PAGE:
This extraordinary autobiographical story, compelling, candid, and deeply personal, plunges us into that tumultuous moment in China out of which the modern People's Republic finally emerged. It is the first time a novelist has ever described that distant world in words that open it up to Western readers in the clearest, most vivid terms.Shanghai, 1949: we look through the eyes of Guan Ling-ling, a headstrong, idealistic seventeen-year-old. As her family departs for Hong Kong, Ling-ling boldly chooses to stay, and joins a revolutionary theater group which soon leaves the city to carry out the new reforms in the Chinese countryside. After a scant few weeks' preparation, this city-bred schoolgirl suddenly finds herself in one of China's most remote and impoverished areas, a world so far from her own experience that she can barely understand the lives she has been sent to change. On her very first night in Longxiang ("the Dragon's Village"), a dusty hamlet far in the northwest, Ling-ling's life is threatened by agents of a defiant landlord. From that moment on, an unrelenting flood of events engulfs her: plot and counterplot, acts of violence, midnight raids, dramatic personal revelations, even glimmers of first love, all set against a canvas of revolutionary upheaval. Chen carries us on an incredible voyage against China at a critical moment in modern history. No novelist has focused so clearly or so closely on the faces of revolution, or on the physical and social landscapes in which it was played out, from the urbane circles of Shanghai to the parched fields and desolate families in tiny Longxiang. We are wholly involved in Ling-ling's struggle to assume the unfamiliar garb of soldier and teacher, and can recognize in it an adolescent's painful path to maturity.
Cosimo, a young eighteenth-century Italian nobleman, rebels by climbing into the trees to remain there for the rest of his life. He adapts efficiently to an arboreal existence and even has love affairs. Translated by Archibald Colquhoun.
When The Stories of John Cheever was originally published, it became an immediate national bestseller and won the Pulitzer Prize. In the years since, it has become a classic. Vintage Books is proud to reintroduce this magnificent collection.
Here are sixty-one stories that chronicle the lives of what has been called "the greatest generation." From the early wonder and disillusionment of city life in "The Enormous Radio" to the surprising discoveries and common mysteries of suburbia in "The Housebreaker of Shady Hill" and "The Swimmer," Cheever tells us everything we need to know about "the pain and sweetness of life."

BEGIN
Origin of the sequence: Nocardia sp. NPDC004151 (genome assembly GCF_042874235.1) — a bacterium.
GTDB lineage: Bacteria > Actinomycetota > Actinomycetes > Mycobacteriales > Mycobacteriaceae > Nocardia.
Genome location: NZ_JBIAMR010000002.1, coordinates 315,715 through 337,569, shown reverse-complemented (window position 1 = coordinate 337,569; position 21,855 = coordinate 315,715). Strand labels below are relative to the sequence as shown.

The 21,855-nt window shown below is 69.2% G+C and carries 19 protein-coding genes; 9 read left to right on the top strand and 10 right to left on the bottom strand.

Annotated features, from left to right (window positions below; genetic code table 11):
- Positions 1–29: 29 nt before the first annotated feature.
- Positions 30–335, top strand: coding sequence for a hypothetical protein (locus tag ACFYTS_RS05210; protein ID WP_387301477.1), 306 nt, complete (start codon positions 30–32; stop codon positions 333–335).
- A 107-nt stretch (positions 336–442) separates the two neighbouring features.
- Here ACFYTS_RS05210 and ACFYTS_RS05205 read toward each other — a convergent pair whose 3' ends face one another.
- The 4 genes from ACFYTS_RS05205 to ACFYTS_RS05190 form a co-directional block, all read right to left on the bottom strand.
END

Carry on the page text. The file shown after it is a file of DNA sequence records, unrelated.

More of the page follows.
"From the Trade Paperback edition."
They present a wide spectrum of comic and serious themes and a variety of techniques. (His short novels, available in another Norton volume, Seven Short Novels by Chekhov, have been omitted.) Two of the stories have been translated for this edition by Professor Matlaw; the other translations, by Constance Garnett, Ivy Litvinov, and Marian Fell, have been revised in accordance with contemporary usage. Footnotes have been supplied wherever necessary to explain peculiarities of Russian life and the historical era in which Chekhov lived and wrote. "Backgrounds" includes a rich selection of Chekhov s letters, in new translations by Professor Matlaw, and Gorky s celebrated essay on Chekhov, translated by Ivy Litvinov. The critical essays offer general views of Chekhov s art and achievement and detailed analyses of particular stories. The critics are D. S. Mirsky, A. B. Derman (whose essay has been translated from the Russian especially for this edition), Renato Poggioli, Gleb Struve, Donald Rayfield, Karl Kramer, Virginia Llewellyn Smith, and Nils Ake Nilsson. A Selected Bibliography directs readers to resources for further study."
This is the third volume in the 'Sword of Honor' trilogy. The other volumes in this trilogy include: 'Men at Arms' and 'Officers and Gentlemen'.
Evelyn Waugh (1903-1966), whom Time called "one of the century's great masters of English prose," wrote several widely acclaimed novels as well as volumes of biography, memoir, travel writing, and journalism. Three of his novels, A Handful of Dust, Scoop, and Brideshead Revisited, were selected by the Modern Library as among the 100 best novels of the twentieth century.
With charm, humor, and deep understanding, a Japanese American woman tells how it was to grow up on Seattle's waterfront in the 1930s and to be subjected to "relocation" dring World War II. Along with some 120,000 other persons of Japanese ancestry--77,000 of whom were U.S. citizens--she and her family were uprooted from their home and imprisoned in a camp. In this book, first published in 1952, she provides a unique personal account of these experiences.
Replaced by ISBN 9780295993553
O Pioneers!, Willa Cather's first great novel, is the classic American story of pioneer life as embodied by one remarkable woman and her singular devotion to the land. Alexandra Bergson arrives on the wind-blasted prairie of Nebraska as a young girl and grows up to turn it into a prosperous farm. In this unforgettable story,Cather conveys both the physical realities of the landscape, as well as the mythic sweep of the transformation of the frontier, more faithfully and perhaps more fully than any other work of fiction.
This unusual fictional account, in good part autobiographical, narrates without self-pity and often with humor the adventures of a penniless British writer among the down-and-out of two great cities. In the tales of both cities we learn some sobering Orwellian truths about poverty and society.